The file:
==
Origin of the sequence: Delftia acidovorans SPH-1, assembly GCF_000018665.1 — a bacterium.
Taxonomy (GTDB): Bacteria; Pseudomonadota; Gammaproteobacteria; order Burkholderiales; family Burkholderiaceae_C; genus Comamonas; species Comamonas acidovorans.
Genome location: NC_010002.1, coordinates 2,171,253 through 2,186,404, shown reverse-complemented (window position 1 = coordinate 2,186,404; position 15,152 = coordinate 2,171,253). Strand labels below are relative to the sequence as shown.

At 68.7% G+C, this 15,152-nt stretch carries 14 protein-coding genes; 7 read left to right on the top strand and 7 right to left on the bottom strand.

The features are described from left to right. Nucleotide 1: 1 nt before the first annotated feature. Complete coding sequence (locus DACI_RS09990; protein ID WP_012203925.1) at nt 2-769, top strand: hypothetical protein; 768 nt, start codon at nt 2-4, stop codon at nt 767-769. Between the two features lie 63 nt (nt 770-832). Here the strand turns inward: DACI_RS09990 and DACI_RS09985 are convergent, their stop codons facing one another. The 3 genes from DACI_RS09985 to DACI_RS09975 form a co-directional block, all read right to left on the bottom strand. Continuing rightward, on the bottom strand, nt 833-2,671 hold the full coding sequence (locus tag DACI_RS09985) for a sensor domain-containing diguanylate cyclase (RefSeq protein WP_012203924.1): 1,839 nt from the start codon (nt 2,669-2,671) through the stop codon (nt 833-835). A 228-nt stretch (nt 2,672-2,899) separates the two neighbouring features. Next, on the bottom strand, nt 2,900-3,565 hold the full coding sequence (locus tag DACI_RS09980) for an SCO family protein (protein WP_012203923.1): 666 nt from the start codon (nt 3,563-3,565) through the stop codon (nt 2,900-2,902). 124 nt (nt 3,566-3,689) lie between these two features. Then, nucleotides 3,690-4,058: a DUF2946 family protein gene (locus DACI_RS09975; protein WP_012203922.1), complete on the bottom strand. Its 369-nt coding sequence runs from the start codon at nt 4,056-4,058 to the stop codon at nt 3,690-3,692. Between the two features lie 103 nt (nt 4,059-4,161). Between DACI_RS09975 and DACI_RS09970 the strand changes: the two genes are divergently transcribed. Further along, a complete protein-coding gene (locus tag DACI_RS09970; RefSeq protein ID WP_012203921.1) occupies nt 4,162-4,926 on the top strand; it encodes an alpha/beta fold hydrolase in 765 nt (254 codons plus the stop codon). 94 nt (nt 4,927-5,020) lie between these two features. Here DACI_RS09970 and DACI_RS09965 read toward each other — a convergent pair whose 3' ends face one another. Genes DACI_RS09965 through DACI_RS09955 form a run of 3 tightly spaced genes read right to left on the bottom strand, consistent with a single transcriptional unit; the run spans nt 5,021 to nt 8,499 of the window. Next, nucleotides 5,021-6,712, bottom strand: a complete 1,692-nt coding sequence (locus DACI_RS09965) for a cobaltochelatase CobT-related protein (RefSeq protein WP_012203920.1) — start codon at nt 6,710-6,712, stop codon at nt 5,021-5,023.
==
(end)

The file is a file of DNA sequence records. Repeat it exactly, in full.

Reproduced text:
Origin of the sequence: Delftia acidovorans SPH-1, assembly GCF_000018665.1 — a bacterium.
Taxonomy (GTDB): Bacteria; Pseudomonadota; Gammaproteobacteria; order Burkholderiales; family Burkholderiaceae_C; genus Comamonas; species Comamonas acidovorans.
Genome location: NC_010002.1, coordinates 2,171,253 through 2,186,404, shown reverse-complemented (window position 1 = coordinate 2,186,404; position 15,152 = coordinate 2,171,253). Strand labels below are relative to the sequence as shown.

At 68.7% G+C, this 15,152-nt stretch carries 14 protein-coding genes; 7 read left to right on the top strand and 7 right to left on the bottom strand.

The features are described from left to right. Nucleotide 1: 1 nt before the first annotated feature. Complete coding sequence (locus DACI_RS09990; protein ID WP_012203925.1) at nt 2-769, top strand: hypothetical protein; 768 nt, start codon at nt 2-4, stop codon at nt 767-769. Between the two features lie 63 nt (nt 770-832). Here the strand turns inward: DACI_RS09990 and DACI_RS09985 are convergent, their stop codons facing one another. The 3 genes from DACI_RS09985 to DACI_RS09975 form a co-directional block, all read right to left on the bottom strand. Continuing rightward, on the bottom strand, nt 833-2,671 hold the full coding sequence (locus tag DACI_RS09985) for a sensor domain-containing diguanylate cyclase (RefSeq protein WP_012203924.1): 1,839 nt from the start codon (nt 2,669-2,671) through the stop codon (nt 833-835). A 228-nt stretch (nt 2,672-2,899) separates the two neighbouring features. Next, on the bottom strand, nt 2,900-3,565 hold the full coding sequence (locus tag DACI_RS09980) for an SCO family protein (protein WP_012203923.1): 666 nt from the start codon (nt 3,563-3,565) through the stop codon (nt 2,900-2,902). 124 nt (nt 3,566-3,689) lie between these two features. Then, nucleotides 3,690-4,058: a DUF2946 family protein gene (locus DACI_RS09975; protein WP_012203922.1), complete on the bottom strand. Its 369-nt coding sequence runs from the start codon at nt 4,056-4,058 to the stop codon at nt 3,690-3,692. Between the two features lie 103 nt (nt 4,059-4,161). Between DACI_RS09975 and DACI_RS09970 the strand changes: the two genes are divergently transcribed. Further along, a complete protein-coding gene (locus tag DACI_RS09970; RefSeq protein ID WP_012203921.1) occupies nt 4,162-4,926 on the top strand; it encodes an alpha/beta fold hydrolase in 765 nt (254 codons plus the stop codon). 94 nt (nt 4,927-5,020) lie between these two features. Here DACI_RS09970 and DACI_RS09965 read toward each other — a convergent pair whose 3' ends face one another. Genes DACI_RS09965 through DACI_RS09955 form a run of 3 tightly spaced genes read right to left on the bottom strand, consistent with a single transcriptional unit; the run spans nt 5,021 to nt 8,499 of the window. Next, nucleotides 5,021-6,712, bottom strand: a complete 1,692-nt coding sequence (locus DACI_RS09965) for a cobaltochelatase CobT-related protein (RefSeq protein WP_012203920.1) — start codon at nt 6,710-6,712, stop codon at nt 5,021-5,023.